Employees using personal smartphones or iPads for office work might seem like a win-win all around. Workers don't have to keep track of multiple devices or transfer data between devices, and they have easy access to work information whenever they need it. Employers save money not having to purchase or maintain the devices for employees, and get the assurance workers can access their office email quickly.
But the practice of BYOD - "Bring Your Own Device" - poses new security risks for both employees and their employers, including business ID theft
, security experts say.
In the past year, 96 percent of American workers used their personal smartphones for work, according to a study by a network of Cisco partners. Yet less than half (46 percent) said they thought their employers could handle any problems that arose from BYOD, and 39 percent didn't bother to protect their personal devices with a password.
Always quick to identify new opportunities, cyber crooks are now focusing their efforts on taking advantage of the BYOD trend. Cyber criminals use a variety of tools and tactics to target personal devices being used for business - from data theft via malware to physical theft of devices containing sensitive information.
Both employers and employees are responsible for risky behaviors related to use of personal devices for business purposes, studies show.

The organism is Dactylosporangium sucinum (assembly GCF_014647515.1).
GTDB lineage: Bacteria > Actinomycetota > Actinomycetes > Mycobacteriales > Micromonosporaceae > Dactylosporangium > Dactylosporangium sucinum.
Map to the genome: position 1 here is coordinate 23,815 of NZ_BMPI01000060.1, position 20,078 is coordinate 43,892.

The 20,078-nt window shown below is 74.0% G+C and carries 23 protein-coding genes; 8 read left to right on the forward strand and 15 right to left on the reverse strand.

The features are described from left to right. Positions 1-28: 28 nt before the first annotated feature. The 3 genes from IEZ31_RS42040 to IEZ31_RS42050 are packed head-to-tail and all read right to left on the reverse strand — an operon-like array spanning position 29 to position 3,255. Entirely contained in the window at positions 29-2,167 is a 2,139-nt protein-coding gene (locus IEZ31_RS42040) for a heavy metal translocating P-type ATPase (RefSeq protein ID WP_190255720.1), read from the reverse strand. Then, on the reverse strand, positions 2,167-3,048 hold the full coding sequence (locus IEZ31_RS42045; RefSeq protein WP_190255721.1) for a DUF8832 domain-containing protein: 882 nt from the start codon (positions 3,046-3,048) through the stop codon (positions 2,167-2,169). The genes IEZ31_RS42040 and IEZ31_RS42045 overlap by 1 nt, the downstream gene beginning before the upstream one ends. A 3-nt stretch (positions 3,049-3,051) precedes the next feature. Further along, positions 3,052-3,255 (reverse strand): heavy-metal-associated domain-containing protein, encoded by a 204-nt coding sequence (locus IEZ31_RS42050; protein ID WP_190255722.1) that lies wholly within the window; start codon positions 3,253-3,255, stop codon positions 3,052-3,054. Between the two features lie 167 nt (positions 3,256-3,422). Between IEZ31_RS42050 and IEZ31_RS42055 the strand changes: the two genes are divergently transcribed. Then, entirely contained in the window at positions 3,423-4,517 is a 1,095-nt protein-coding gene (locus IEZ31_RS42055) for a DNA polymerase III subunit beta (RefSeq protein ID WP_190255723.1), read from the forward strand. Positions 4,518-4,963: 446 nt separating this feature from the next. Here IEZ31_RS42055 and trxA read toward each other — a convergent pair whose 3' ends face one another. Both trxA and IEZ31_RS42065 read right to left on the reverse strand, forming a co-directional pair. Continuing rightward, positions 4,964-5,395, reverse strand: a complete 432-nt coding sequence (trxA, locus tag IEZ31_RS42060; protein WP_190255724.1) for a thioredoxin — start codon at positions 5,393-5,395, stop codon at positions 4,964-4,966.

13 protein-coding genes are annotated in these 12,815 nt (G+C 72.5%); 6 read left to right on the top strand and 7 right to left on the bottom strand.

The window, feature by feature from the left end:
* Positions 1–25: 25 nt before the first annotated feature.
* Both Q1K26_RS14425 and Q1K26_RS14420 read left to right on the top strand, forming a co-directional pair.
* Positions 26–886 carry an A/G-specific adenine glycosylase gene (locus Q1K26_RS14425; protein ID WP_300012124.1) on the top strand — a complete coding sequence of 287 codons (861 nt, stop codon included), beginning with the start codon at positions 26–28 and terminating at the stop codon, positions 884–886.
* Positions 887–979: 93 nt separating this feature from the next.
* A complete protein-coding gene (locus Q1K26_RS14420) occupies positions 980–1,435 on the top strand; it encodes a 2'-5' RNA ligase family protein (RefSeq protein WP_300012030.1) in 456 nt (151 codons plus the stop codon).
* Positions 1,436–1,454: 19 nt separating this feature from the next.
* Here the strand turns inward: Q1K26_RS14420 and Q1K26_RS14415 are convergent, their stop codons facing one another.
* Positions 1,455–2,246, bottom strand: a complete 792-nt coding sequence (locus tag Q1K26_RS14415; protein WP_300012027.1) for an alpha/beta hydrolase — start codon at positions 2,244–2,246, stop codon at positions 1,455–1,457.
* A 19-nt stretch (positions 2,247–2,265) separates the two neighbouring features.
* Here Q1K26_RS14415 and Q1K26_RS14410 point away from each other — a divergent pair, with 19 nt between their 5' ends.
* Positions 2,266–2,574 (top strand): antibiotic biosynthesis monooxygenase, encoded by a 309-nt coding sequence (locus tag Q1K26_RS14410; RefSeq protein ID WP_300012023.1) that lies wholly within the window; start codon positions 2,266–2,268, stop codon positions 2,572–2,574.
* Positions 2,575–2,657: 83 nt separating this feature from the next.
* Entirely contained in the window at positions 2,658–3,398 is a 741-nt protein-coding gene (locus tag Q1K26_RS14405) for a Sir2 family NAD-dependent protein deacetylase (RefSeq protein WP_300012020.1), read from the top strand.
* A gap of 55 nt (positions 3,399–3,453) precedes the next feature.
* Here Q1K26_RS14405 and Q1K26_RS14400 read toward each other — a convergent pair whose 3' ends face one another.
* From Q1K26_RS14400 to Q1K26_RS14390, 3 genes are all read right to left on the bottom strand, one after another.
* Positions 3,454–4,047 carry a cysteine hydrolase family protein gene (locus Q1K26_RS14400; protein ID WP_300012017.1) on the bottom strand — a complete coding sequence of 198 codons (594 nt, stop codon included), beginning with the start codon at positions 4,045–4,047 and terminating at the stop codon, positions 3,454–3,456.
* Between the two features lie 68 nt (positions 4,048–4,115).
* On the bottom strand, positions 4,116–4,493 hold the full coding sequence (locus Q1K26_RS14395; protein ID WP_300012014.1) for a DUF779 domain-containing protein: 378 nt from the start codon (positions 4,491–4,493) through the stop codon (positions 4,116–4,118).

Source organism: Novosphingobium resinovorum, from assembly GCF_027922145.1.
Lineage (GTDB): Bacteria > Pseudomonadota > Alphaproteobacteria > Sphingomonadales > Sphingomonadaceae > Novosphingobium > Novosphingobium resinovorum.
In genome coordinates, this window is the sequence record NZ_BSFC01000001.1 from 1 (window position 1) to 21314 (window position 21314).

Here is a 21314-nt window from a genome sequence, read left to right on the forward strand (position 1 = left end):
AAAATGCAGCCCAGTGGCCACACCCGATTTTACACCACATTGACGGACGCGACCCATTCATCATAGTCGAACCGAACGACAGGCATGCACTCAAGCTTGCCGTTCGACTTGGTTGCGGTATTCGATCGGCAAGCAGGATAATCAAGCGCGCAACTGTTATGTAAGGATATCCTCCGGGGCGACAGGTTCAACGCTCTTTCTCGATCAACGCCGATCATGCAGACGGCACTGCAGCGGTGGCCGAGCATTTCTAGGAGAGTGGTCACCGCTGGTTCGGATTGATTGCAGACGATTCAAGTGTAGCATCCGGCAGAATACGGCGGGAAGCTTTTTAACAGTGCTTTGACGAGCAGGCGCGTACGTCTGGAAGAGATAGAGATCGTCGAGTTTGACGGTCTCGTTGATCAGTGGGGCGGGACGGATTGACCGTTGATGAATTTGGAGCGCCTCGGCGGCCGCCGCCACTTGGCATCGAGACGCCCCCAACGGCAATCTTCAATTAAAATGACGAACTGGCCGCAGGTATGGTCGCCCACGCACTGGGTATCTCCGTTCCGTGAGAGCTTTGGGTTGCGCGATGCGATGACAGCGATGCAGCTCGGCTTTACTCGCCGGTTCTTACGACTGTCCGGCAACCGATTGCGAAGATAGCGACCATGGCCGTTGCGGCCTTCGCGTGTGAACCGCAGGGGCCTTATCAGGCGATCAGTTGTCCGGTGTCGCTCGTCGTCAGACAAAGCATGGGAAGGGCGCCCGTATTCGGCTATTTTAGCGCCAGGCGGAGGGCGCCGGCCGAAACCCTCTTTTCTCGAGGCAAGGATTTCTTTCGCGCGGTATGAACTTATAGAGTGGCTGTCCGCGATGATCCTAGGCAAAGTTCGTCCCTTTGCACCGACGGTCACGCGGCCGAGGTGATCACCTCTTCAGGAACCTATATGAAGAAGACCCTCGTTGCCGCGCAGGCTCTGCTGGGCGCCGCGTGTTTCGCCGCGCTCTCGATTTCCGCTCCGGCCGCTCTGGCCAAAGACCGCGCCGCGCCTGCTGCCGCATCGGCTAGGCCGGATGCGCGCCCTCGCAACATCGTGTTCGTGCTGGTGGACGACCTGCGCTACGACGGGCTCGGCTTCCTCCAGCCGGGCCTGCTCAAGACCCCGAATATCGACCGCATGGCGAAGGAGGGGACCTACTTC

In the Cicsco study
, 52 percent of employees admitted to accessing unsecured Wi-Fi networks with their personal devices. A survey by information security trainers SANS
found that 61 percent of employers allowed employees to use personal devices to connect to protected network resources, but only 9 percent were "fully aware" of what devices employees were using, or what they were accessing. Half didn't have policies governing BYOD, or trusted employees to follow corporate policies for securing personal devices, SANS found.
Risky employee behaviors include:
• Use of unsecured Wi-Fi networks
• Leaving mobile devices unattended and exposed to theft
• Losing mobile devices
• Downloading apps from questionable sources, or not checking privacy policies before downloading
• Visiting unverified websites
• Disregarding an employer's security protocols
Among employers, risk-engendering behaviors include:
• Failure to implement and enforce security standards for work use of personal devices
• Failure to have in place a response plan for data breaches when they occur
• Failure to educate employees on how cyber crime occurs and what they can do to help prevent it.
Cyber attacks against employees' personal devices can have far-reaching consequences for businesses. Data breach costs
create huge losses for businesses, including direct theft of money from financial accounts, money lost on remediation, loss of business reputation, abandonment by customers and even fines and penalties for failing to report a breach in a timely manner.
Ensuring security while workers use personal devices for business takes a concerted effort from both sides of the equation.
"The threat against mobile devices has already been proven," write Kevin Johnson and Tony DeLaGrange, authors of "SANS Survey on Mobility/BYOD Security Policies and Practices." "Without security policies, allowing employee-owned devices to access company resources makes our protected IT networks sitting ducks."
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